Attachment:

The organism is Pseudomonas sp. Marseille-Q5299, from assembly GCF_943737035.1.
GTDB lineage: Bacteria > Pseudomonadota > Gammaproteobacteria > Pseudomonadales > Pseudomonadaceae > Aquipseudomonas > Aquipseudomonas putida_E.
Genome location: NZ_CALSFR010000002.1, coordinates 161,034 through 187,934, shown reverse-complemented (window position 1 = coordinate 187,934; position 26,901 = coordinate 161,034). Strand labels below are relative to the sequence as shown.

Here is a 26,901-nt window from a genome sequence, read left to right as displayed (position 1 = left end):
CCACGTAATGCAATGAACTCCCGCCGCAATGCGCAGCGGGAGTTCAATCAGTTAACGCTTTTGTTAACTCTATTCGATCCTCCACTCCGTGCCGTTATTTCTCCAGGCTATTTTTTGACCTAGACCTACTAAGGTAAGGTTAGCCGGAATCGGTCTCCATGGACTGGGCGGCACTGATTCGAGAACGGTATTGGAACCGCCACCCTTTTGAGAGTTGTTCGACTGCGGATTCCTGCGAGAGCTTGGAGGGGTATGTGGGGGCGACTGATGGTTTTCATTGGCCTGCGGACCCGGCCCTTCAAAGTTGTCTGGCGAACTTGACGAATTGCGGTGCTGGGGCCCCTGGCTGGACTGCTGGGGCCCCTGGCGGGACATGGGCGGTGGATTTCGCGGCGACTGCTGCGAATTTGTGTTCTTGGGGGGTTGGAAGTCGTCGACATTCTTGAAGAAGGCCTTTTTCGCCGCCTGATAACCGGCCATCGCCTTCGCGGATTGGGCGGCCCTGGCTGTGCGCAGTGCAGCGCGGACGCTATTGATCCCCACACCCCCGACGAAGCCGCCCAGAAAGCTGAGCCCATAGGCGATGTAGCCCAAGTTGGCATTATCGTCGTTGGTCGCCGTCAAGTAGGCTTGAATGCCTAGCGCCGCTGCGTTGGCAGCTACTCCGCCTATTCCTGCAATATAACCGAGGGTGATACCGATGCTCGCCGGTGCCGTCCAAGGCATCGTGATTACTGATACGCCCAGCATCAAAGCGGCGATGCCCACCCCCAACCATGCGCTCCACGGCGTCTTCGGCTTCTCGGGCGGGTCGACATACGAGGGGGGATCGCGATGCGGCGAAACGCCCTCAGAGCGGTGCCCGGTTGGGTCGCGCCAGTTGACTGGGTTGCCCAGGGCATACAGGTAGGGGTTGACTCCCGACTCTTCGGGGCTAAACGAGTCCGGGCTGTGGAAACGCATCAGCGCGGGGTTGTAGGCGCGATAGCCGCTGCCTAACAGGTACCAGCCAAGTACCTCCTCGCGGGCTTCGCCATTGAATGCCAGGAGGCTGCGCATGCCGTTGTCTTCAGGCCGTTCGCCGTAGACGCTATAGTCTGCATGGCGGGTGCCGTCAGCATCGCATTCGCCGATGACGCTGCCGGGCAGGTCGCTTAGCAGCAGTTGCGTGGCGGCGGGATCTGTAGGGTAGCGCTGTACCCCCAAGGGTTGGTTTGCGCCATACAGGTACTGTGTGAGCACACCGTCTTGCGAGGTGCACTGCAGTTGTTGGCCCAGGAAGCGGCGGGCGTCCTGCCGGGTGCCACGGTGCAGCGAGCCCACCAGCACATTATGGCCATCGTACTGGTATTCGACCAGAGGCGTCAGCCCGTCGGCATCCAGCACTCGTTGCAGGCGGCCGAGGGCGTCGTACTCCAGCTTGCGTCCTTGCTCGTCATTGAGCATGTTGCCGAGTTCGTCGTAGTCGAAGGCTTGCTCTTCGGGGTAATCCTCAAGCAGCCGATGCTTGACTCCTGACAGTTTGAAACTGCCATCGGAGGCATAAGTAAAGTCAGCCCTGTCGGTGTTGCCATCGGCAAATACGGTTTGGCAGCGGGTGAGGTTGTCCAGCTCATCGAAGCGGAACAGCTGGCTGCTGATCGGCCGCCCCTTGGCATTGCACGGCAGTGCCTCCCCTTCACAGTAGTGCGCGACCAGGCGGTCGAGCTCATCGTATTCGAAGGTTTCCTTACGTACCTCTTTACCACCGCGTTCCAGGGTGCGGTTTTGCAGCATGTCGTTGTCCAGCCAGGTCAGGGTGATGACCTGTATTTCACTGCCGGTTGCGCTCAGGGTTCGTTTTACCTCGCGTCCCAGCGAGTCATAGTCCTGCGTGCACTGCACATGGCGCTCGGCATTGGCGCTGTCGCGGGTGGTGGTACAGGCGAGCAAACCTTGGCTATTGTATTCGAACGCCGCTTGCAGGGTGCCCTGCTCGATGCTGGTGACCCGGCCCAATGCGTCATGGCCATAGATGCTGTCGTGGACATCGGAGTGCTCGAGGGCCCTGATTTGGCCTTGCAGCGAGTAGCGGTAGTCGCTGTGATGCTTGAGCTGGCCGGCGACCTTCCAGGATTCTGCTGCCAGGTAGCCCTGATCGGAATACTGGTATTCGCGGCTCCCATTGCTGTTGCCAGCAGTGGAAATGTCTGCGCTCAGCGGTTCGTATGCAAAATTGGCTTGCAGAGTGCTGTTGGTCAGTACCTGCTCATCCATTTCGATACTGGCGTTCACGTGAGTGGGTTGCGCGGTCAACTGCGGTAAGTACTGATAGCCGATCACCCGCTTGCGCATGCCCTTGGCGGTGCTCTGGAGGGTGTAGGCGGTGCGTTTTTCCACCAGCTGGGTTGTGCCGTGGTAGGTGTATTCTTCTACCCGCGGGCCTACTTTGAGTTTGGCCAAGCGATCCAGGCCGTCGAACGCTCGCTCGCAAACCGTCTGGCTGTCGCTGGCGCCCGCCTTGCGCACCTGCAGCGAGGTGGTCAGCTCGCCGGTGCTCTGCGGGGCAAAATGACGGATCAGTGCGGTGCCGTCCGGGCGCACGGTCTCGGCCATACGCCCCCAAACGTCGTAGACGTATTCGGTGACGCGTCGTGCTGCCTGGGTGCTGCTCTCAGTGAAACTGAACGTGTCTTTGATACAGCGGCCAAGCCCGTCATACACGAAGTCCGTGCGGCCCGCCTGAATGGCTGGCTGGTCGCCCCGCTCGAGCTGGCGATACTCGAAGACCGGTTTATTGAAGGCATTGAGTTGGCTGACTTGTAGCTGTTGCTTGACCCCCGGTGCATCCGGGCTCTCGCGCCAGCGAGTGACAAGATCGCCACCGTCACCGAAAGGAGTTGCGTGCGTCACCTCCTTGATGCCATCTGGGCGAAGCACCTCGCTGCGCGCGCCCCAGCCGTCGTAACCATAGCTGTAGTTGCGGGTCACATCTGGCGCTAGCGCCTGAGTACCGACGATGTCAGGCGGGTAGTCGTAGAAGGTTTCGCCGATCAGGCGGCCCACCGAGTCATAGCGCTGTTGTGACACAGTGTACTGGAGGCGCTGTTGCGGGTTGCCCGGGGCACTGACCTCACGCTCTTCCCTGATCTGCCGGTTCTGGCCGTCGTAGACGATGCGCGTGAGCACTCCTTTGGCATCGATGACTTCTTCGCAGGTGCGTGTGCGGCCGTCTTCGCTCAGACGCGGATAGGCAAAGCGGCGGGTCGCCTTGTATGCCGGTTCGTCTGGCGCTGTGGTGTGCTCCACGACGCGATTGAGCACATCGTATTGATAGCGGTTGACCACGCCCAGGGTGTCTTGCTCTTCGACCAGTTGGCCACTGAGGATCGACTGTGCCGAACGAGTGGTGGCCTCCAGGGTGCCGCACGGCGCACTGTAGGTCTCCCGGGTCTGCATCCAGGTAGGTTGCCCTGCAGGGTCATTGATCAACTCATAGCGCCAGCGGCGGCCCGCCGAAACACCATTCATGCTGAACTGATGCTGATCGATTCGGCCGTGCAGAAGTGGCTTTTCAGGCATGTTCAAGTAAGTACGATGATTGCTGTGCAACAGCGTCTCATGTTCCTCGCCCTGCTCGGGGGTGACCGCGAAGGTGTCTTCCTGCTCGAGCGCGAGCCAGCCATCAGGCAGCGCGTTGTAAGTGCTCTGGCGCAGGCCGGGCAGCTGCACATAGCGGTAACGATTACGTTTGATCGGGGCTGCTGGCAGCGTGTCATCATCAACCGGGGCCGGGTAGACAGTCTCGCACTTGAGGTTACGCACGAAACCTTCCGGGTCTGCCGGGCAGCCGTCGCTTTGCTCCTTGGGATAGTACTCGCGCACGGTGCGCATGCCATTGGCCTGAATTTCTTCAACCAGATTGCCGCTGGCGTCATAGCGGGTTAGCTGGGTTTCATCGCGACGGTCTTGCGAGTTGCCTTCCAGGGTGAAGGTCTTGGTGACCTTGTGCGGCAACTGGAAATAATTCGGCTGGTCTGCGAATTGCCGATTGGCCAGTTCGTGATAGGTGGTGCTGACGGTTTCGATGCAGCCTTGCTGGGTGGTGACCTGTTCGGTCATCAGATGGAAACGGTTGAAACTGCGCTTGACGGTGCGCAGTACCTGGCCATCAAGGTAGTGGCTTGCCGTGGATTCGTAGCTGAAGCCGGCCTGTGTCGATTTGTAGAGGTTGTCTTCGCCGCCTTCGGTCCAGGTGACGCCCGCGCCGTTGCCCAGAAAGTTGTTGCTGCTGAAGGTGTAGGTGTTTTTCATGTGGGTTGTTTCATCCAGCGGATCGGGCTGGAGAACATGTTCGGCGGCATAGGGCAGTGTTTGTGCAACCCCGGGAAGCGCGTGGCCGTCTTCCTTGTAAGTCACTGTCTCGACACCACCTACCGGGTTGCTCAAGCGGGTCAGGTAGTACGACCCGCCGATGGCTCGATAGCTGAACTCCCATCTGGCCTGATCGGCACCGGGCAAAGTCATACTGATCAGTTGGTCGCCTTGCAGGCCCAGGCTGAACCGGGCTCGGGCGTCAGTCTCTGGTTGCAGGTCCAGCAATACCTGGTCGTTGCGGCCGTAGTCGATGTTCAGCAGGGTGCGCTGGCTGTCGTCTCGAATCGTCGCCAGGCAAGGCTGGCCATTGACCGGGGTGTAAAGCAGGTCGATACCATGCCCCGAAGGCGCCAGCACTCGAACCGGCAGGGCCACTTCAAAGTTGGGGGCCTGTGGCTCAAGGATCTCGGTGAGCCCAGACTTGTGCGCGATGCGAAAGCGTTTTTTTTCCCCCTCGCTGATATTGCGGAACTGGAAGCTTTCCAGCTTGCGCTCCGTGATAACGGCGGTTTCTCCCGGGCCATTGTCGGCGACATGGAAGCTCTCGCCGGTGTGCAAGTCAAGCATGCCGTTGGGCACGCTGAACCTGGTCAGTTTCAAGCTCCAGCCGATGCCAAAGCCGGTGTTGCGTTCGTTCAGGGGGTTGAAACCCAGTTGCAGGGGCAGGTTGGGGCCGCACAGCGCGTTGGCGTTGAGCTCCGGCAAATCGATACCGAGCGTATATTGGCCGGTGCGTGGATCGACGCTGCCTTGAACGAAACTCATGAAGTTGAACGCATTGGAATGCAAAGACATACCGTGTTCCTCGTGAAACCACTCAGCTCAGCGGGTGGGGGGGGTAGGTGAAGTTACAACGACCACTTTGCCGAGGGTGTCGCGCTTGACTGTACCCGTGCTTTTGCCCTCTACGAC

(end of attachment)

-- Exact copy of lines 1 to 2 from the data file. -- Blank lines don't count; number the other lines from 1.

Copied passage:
The organism is Pseudomonas sp. Marseille-Q5299, from assembly GCF_943737035.1.
GTDB lineage: Bacteria > Pseudomonadota > Gammaproteobacteria > Pseudomonadales > Pseudomonadaceae > Aquipseudomonas > Aquipseudomonas putida_E.